So I’m settling in on the idea that one of my first priorities in getting beehives working is to have a good inventory of frames that have had the wax combs built out by the bees. Bees only create the wax comb when there is an active nectar flow on and they need some place to store the nectar that they are collecting.
The nectar flow here in Maryland is in April and May, and there is pretty much no real nectar to collect for the rest of the summer. The problem that I’m trying to think my way through now is that bees can only make wax when the temperature inside the area clustered by the bees in the hive is over 90 degrees Fahrenheit. April and May are usually very pleasant months here which does not include hot summer like days.
It looks like I may want to find some way of insulating the hives for the first few months. I’m thinking that they will need to be covered by some Styrofoam insulation in April and May.
So much for Cindy’s whimsical decoration. At least they will look cool in June!
I have come to the determination that the very first thing that I need to make this beekeeping “project” work is to develop an inventory of built out comb frame. Comb frames are movable frames that are used by the bees to store food and raise young. This is the hexagonal wax honeycomb that first comes to mind when we think of honeybees.
My starting point for approaching this is based on George Imirie’s guidance on Building Foundation and Proper Supering. George was probably the most experienced beekeeper in my area. Just how much comb I’m able to build out in my first year is mainly a function of how many bees I can get to work on the task. With the current plan being to start with a single NUC hive, it seems that I may only be able to get them to build out two deep boxes of comb. I may only be able to get 20-30 drawn out frames. I need that much just to get them through their first winter!
If the winds of fortune blow in my direction and I’m able to capture a feral hive I may be able to more than double this amount. Right now I’m thinking that I may need to come up with a more dependable plan (possibly buying a package or two of bees). Trapping feral bees is kind of like fishing – easy when you know what you are doing but probably frustrating while you are learning. It will bee interesting to see how that works out.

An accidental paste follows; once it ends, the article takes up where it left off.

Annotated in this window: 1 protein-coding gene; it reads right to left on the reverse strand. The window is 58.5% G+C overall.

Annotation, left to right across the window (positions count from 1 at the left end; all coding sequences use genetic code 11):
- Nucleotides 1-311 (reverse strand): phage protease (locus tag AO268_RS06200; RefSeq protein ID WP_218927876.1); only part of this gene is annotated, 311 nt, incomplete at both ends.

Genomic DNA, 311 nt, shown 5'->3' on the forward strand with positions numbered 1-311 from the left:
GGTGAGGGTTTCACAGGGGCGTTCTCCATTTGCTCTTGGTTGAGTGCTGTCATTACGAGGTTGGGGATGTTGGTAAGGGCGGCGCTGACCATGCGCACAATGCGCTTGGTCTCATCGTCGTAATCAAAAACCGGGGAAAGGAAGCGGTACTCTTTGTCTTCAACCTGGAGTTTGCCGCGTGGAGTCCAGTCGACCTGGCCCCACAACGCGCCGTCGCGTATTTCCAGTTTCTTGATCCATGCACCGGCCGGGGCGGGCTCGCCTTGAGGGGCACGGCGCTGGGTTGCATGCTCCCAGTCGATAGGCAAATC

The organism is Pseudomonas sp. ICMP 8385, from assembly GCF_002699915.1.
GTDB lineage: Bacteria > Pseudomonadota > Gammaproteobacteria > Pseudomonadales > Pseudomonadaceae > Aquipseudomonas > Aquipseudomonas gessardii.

Whew… Getting through Winter here in Maryland. The groundhog stuck his head out of the burrow and scurried back in for another six weeks. So what are some of the things that I know now that I hadn’t considered …
- The pine that BrushyMountain and Mann Lake use for their hive woodenware it not the same as the clear pine that you buy at Home Depot or Lowes.
- Trying to paint woodwork in an unheated garage in January is probably not a good idea.
- Crylon Spray paint on unprimed wood is like pissing into the wind.
Differences in pine density
The pine that BrushyMountain and Mann Lake use for their hive woodenware it not the same as the clear pine that you buy at Home Depot or Lowes. The brood boxes that I made from lumber from the big box stores weigh noticeably more than the boxes that I bought from the bee suppliers. This difference got me to look a bit more closely at the wood and wonder about if the denser pine will survive better in the wild. Time will tell and I will have to observe this over time.
I mostly wanted to build a few brood boxes (8 frame deeps) just for the practical experience and to get a little feeling for how hive boxes look and feel. I’m planning to use them as bait hives this season so I’m not overly concerned that they are heavier than the ones I bought. I won’t be stacking and un-sacking these on a periodic bases.
Painting hive woodenware
Trying to paint woodwork in an unheated garage in January is probably not a good idea (at least in Maryland). Both the primer and the paint (exterior latex) that I am using recommends that temperatures be above 60 degrees when painting. I think that the best temperatures that I got in January were in the upper 40 degree range.
I did some painting where I set up an area inside in the dining room and waited for somewhat warm days outside. With the wood and the paint nicely warmed in the house, I would grab a box and my paint (and dash outside to apply the coating. I would then immediately drag my work back into the dining room to dry. This approach worked much better as to ease of applying the primer/paint both in terms of ease of application and coverage.
Spray paint sucks as a primer
In an attempt to get paint onto a couple of last minute items of woodenware, I thought I would try to use Crylon spray paint. It had worked (sort-of) for decorating other items that I had already primed and painted with exterior latex paint. This was probably a bad idea. The paint just sucked into the wood and does not seem like a good layer of protection. Weather permitting, I think I’m going to end up sanding these pieces down and properly priming them before trying to put any paint on them again.